Joyce, Milton, and the Theory of Influence

By Patrick Colm Hogan | Go to book overview

Chapter 4
Ulysses: Remorse and the Epic

It is commonplace to observe that, in Ulysses, Joyce combines at least three important modernist techniques: stylistic experimentation, psychological realism, and structural parallelism with earlier work (what Eliot called "the mythic method" [ "Ulysses"27]). The first technique evidences a view of style as arbitrary. In the course of his novel, Joyce passes through a wide range of styles, developing, exaggerating, and abandoning each in turn. In contrast, Joyce's concern with psychological realism appears to manifest a belief in the accurate representability of human thought processes by way of such techniques as interior monologue and stream of consciousness. Finally, the mythic method is ambiguous between realism and conventionalism. Neither strictly representative nor merely arbitrary, it is probably best thought of as a sort of cognitive modeling, metaphorically constructive rather than literally mimetic or freely imaginative. Though Milton's presence in the style of Ulysses is slight, Joyce himself acknowledged some localized Miltonisms. For this reason, it is worth considering style briefly before going on to examine psychology and structure, the aspects of the novel to which Milton is centrally important.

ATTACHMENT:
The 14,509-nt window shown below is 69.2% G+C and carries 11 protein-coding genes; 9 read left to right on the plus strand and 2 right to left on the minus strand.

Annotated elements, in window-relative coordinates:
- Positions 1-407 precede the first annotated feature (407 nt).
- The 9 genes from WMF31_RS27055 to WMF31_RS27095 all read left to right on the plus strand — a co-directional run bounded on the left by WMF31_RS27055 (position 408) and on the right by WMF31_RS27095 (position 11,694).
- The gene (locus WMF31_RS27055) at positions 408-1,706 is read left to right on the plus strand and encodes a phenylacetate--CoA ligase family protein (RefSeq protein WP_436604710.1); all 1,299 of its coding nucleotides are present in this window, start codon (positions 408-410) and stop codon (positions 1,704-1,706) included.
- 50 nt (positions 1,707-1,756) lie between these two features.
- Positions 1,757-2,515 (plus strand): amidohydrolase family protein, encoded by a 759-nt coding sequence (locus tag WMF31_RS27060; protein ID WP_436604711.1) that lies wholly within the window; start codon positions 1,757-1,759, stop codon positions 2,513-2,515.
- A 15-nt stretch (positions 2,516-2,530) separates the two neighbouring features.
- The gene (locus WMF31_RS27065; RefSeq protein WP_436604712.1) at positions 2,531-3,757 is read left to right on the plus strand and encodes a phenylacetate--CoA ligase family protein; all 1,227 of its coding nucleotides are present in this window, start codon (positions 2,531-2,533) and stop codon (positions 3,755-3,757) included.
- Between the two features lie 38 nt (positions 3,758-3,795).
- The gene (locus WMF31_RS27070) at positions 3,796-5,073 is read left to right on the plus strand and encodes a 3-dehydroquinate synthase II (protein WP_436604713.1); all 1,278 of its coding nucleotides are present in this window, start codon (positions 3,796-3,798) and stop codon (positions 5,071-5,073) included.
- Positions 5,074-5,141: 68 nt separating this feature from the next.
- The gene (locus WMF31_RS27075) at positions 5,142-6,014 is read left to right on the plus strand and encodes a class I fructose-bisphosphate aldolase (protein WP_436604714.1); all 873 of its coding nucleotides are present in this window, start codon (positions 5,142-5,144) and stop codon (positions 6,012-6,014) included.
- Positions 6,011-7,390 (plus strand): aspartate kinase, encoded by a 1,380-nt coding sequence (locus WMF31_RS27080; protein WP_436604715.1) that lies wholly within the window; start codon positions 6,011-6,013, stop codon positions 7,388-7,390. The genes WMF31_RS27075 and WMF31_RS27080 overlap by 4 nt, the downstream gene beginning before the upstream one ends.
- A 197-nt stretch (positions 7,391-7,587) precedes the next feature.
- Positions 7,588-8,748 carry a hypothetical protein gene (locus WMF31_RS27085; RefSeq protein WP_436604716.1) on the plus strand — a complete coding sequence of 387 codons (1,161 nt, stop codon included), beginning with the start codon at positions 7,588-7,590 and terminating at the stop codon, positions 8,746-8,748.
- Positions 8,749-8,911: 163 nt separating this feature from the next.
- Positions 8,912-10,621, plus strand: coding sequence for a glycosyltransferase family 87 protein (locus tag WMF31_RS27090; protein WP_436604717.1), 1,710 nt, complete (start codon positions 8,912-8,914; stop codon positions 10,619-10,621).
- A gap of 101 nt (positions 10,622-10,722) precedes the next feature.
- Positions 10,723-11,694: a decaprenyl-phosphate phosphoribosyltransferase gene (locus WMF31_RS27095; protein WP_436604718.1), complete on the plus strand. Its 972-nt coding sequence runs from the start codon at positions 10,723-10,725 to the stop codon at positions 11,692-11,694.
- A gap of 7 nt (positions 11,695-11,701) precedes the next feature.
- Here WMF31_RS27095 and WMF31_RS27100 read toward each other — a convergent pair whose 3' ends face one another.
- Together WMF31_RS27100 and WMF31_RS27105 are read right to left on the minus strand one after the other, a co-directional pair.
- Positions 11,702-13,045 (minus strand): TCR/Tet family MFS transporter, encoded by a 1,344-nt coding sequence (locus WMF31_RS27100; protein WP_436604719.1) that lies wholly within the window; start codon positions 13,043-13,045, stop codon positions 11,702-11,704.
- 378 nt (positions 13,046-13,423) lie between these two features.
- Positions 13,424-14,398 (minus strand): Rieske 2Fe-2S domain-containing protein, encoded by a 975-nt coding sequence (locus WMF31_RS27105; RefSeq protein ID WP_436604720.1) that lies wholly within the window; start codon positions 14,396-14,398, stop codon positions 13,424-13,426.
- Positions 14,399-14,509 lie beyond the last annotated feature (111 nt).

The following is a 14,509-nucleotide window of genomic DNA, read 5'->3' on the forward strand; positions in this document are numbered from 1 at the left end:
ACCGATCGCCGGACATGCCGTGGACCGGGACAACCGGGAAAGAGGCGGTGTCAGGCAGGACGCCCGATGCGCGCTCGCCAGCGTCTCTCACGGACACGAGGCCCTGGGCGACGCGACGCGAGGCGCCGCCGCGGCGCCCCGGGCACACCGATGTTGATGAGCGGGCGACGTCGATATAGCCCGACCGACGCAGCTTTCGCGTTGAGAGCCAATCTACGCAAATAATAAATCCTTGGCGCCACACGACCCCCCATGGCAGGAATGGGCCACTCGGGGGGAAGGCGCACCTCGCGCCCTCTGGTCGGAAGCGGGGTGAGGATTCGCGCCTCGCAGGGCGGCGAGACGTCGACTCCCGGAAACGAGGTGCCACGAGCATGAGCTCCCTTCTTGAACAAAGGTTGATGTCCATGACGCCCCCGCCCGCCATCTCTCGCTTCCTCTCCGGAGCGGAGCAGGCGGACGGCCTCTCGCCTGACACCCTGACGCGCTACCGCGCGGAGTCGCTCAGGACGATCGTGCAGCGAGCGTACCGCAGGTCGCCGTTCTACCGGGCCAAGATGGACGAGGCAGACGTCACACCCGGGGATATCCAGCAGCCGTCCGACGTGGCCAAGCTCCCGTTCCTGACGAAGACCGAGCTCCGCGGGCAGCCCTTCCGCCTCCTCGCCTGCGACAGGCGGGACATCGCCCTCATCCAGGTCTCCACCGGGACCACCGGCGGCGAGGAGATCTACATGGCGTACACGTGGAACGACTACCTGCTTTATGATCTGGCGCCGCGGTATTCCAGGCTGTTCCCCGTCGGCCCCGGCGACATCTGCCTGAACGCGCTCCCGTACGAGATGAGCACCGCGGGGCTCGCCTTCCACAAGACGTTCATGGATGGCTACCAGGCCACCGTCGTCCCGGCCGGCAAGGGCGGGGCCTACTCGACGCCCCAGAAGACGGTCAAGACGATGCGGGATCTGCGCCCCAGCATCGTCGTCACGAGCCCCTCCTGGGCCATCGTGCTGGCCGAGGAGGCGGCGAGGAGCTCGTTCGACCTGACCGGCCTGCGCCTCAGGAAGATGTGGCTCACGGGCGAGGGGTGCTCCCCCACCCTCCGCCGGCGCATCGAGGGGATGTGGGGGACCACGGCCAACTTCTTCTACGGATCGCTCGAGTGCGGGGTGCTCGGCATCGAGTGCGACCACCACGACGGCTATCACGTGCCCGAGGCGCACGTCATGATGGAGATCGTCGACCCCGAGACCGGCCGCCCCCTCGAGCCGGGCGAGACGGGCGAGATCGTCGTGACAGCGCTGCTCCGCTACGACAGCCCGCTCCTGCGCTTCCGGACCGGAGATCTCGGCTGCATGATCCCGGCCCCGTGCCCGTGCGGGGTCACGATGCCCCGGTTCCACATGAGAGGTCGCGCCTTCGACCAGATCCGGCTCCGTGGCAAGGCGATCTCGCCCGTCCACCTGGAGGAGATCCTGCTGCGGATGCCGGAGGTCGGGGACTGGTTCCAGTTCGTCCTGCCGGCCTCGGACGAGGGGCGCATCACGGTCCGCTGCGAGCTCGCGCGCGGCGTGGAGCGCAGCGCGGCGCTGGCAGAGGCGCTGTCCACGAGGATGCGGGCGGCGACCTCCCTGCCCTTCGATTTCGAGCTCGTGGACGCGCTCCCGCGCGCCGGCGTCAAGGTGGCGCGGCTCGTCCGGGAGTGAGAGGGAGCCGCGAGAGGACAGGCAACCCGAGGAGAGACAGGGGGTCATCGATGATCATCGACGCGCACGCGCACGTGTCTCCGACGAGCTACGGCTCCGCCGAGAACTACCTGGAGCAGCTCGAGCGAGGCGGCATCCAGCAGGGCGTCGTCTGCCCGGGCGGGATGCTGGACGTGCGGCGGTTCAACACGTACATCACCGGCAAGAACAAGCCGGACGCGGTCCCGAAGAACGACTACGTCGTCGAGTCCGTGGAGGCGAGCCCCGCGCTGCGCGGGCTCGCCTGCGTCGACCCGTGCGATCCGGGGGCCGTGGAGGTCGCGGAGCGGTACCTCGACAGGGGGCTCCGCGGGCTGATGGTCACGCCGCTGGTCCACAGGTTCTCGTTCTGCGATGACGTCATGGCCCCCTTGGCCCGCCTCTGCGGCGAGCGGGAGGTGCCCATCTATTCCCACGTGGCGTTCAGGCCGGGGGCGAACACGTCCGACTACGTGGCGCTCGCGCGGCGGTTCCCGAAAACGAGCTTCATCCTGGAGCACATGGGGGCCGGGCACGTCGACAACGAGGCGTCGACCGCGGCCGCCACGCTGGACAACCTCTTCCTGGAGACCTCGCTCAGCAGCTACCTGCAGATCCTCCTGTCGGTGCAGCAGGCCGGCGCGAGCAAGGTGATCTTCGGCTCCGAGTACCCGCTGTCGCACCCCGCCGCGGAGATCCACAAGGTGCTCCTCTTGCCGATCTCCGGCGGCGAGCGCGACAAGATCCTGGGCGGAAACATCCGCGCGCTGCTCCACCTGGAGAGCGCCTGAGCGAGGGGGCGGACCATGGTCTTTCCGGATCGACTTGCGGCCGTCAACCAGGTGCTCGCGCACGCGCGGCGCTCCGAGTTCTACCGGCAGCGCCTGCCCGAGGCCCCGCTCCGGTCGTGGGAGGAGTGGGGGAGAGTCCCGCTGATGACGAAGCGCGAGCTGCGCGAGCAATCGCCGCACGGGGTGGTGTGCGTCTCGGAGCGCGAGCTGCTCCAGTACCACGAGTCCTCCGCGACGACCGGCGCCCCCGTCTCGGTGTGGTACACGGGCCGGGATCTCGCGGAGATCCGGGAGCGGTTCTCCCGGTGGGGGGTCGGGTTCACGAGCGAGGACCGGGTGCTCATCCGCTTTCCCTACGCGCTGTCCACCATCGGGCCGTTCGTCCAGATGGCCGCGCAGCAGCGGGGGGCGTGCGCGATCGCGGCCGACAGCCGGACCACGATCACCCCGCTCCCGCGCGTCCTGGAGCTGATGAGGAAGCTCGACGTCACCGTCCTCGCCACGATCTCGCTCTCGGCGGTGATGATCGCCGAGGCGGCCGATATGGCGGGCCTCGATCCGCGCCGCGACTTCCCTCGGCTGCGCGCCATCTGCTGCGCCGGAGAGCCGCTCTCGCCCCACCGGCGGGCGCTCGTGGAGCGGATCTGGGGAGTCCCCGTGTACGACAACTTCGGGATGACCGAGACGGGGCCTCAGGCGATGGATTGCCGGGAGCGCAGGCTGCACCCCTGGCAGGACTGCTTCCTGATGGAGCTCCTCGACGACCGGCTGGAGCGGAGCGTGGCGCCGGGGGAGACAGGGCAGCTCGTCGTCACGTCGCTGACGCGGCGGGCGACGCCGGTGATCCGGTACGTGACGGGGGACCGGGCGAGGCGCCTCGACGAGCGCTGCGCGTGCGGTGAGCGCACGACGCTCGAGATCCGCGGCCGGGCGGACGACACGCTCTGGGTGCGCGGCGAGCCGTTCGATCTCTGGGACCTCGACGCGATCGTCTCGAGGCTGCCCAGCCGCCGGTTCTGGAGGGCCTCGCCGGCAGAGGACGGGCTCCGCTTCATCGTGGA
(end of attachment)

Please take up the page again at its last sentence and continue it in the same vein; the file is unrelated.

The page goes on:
Milton's Solemn Passage in "Oxen of the Sun"

In a letter to Frank Budgen dated 20 March 1920, Joyce outlined the history of English prose, which he sought to imitate and parody in "Oxen of the Sun." Following "the Elizabethan chronicle style" and preceding "a choppy Latin-gossipy bit," Joyce inserted "a passage solemn, as of Milton, Taylor,

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